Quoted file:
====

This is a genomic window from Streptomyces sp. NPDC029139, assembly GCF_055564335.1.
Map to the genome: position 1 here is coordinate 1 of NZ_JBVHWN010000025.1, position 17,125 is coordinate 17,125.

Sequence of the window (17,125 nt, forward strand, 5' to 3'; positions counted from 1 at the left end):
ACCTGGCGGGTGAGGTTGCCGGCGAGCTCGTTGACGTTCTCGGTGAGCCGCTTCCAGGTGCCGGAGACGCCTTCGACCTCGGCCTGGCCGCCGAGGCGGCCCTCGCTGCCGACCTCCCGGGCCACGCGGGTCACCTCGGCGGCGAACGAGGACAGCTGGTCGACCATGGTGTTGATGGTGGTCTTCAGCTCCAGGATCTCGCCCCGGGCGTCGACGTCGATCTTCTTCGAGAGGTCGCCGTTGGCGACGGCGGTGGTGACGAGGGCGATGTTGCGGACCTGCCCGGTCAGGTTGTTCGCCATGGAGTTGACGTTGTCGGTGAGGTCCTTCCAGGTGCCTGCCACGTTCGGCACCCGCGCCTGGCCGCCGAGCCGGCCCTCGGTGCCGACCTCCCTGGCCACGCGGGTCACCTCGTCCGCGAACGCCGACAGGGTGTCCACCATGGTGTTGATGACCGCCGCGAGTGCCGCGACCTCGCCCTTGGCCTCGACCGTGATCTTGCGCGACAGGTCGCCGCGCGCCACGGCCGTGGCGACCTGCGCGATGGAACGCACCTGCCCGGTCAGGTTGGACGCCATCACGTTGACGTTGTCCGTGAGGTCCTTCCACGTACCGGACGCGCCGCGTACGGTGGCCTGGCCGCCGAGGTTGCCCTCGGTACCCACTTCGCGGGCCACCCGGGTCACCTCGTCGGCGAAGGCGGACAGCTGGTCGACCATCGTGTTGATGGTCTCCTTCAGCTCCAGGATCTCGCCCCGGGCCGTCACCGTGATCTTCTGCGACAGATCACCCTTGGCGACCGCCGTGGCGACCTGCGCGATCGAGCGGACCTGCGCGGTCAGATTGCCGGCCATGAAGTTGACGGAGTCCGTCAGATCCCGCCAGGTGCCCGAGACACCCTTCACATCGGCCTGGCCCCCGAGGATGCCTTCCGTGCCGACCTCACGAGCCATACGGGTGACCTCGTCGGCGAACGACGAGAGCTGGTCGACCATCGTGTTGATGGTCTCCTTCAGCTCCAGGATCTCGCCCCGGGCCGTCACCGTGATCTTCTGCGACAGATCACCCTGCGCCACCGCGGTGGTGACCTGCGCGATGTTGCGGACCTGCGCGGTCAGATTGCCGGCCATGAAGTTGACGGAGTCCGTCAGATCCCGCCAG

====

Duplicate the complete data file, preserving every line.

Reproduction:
This is a genomic window from Streptomyces sp. NPDC029139, assembly GCF_055564335.1.
Map to the genome: position 1 here is coordinate 1 of NZ_JBVHWN010000025.1, position 17,125 is coordinate 17,125.

Sequence of the window (17,125 nt, forward strand, 5' to 3'; positions counted from 1 at the left end):
ACCTGGCGGGTGAGGTTGCCGGCGAGCTCGTTGACGTTCTCGGTGAGCCGCTTCCAGGTGCCGGAGACGCCTTCGACCTCGGCCTGGCCGCCGAGGCGGCCCTCGCTGCCGACCTCCCGGGCCACGCGGGTCACCTCGGCGGCGAACGAGGACAGCTGGTCGACCATGGTGTTGATGGTGGTCTTCAGCTCCAGGATCTCGCCCCGGGCGTCGACGTCGATCTTCTTCGAGAGGTCGCCGTTGGCGACGGCGGTGGTGACGAGGGCGATGTTGCGGACCTGCCCGGTCAGGTTGTTCGCCATGGAGTTGACGTTGTCGGTGAGGTCCTTCCAGGTGCCTGCCACGTTCGGCACCCGCGCCTGGCCGCCGAGCCGGCCCTCGGTGCCGACCTCCCTGGCCACGCGGGTCACCTCGTCCGCGAACGCCGACAGGGTGTCCACCATGGTGTTGATGACCGCCGCGAGTGCCGCGACCTCGCCCTTGGCCTCGACCGTGATCTTGCGCGACAGGTCGCCGCGCGCCACGGCCGTGGCGACCTGCGCGATGGAACGCACCTGCCCGGTCAGGTTGGACGCCATCACGTTGACGTTGTCCGTGAGGTCCTTCCACGTACCGGACGCGCCGCGTACGGTGGCCTGGCCGCCGAGGTTGCCCTCGGTACCCACTTCGCGGGCCACCCGGGTCACCTCGTCGGCGAAGGCGGACAGCTGGTCGACCATCGTGTTGATGGTCTCCTTCAGCTCCAGGATCTCGCCCCGGGCCGTCACCGTGATCTTCTGCGACAGATCACCCTTGGCGACCGCCGTGGCGACCTGCGCGATCGAGCGGACCTGCGCGGTCAGATTGCCGGCCATGAAGTTGACGGAGTCCGTCAGATCCCGCCAGGTGCCCGAGACACCCTTCACATCGGCCTGGCCCCCGAGGATGCCTTCCGTGCCGACCTCACGAGCCATACGGGTGACCTCGTCGGCGAACGACGAGAGCTGGTCGACCATCGTGTTGATGGTCTCCTTCAGCTCCAGGATCTCGCCCCGGGCCGTCACCGTGATCTTCTGCGACAGATCACCCTGCGCCACCGCGGTGGTGACCTGCGCGATGTTGCGGACCTGCGCGGTCAGATTGCCGGCCATGAAGTTGACGGAGTCCGTCAGATCCCGCCAG